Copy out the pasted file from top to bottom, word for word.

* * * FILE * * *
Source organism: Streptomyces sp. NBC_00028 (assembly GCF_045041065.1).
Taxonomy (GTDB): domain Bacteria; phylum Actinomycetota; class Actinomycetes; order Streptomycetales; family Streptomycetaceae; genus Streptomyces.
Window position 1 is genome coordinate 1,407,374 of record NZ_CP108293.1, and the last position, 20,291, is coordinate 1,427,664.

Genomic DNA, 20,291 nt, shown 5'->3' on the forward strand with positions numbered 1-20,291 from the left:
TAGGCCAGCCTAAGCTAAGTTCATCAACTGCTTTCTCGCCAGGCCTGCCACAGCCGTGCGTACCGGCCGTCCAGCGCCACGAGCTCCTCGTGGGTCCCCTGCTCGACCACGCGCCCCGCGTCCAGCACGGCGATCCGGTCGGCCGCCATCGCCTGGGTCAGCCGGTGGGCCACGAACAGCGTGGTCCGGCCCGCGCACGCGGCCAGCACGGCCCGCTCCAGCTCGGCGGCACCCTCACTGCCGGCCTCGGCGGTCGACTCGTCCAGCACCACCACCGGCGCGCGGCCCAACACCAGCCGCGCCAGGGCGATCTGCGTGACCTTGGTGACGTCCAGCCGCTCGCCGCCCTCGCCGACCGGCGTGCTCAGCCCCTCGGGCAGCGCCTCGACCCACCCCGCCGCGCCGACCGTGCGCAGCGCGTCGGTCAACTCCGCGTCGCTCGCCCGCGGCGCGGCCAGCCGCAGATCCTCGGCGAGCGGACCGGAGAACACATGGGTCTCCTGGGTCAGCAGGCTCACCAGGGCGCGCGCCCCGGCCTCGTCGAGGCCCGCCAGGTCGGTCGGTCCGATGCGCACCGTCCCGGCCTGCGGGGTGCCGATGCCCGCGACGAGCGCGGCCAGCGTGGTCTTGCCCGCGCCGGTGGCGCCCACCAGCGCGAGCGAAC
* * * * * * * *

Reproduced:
Source organism: Streptomyces sp. NBC_00028 (assembly GCF_045041065.1).
Taxonomy (GTDB): domain Bacteria; phylum Actinomycetota; class Actinomycetes; order Streptomycetales; family Streptomycetaceae; genus Streptomyces.
Window position 1 is genome coordinate 1,407,374 of record NZ_CP108293.1, and the last position, 20,291, is coordinate 1,427,664.

Genomic DNA, 20,291 nt, shown 5'->3' on the forward strand with positions numbered 1-20,291 from the left:
TAGGCCAGCCTAAGCTAAGTTCATCAACTGCTTTCTCGCCAGGCCTGCCACAGCCGTGCGTACCGGCCGTCCAGCGCCACGAGCTCCTCGTGGGTCCCCTGCTCGACCACGCGCCCCGCGTCCAGCACGGCGATCCGGTCGGCCGCCATCGCCTGGGTCAGCCGGTGGGCCACGAACAGCGTGGTCCGGCCCGCGCACGCGGCCAGCACGGCCCGCTCCAGCTCGGCGGCACCCTCACTGCCGGCCTCGGCGGTCGACTCGTCCAGCACCACCACCGGCGCGCGGCCCAACACCAGCCGCGCCAGGGCGATCTGCGTGACCTTGGTGACGTCCAGCCGCTCGCCGCCCTCGCCGACCGGCGTGCTCAGCCCCTCGGGCAGCGCCTCGACCCACCCCGCCGCGCCGACCGTGCGCAGCGCGTCGGTCAACTCCGCGTCGCTCGCCCGCGGCGCGGCCAGCCGCAGATCCTCGGCGAGCGGACCGGAGAACACATGGGTCTCCTGGGTCAGCAGGCTCACCAGGGCGCGCGCCCCGGCCTCGTCGAGGCCCGCCAGGTCGGTCGGTCCGATGCGCACCGTCCCGGCCTGCGGGGTGCCGATGCCCGCGACGAGCGCGGCCAGCGTGGTCTTGCCCGCGCCGGTGGCGCCCACCAGCGCGAGCGAAC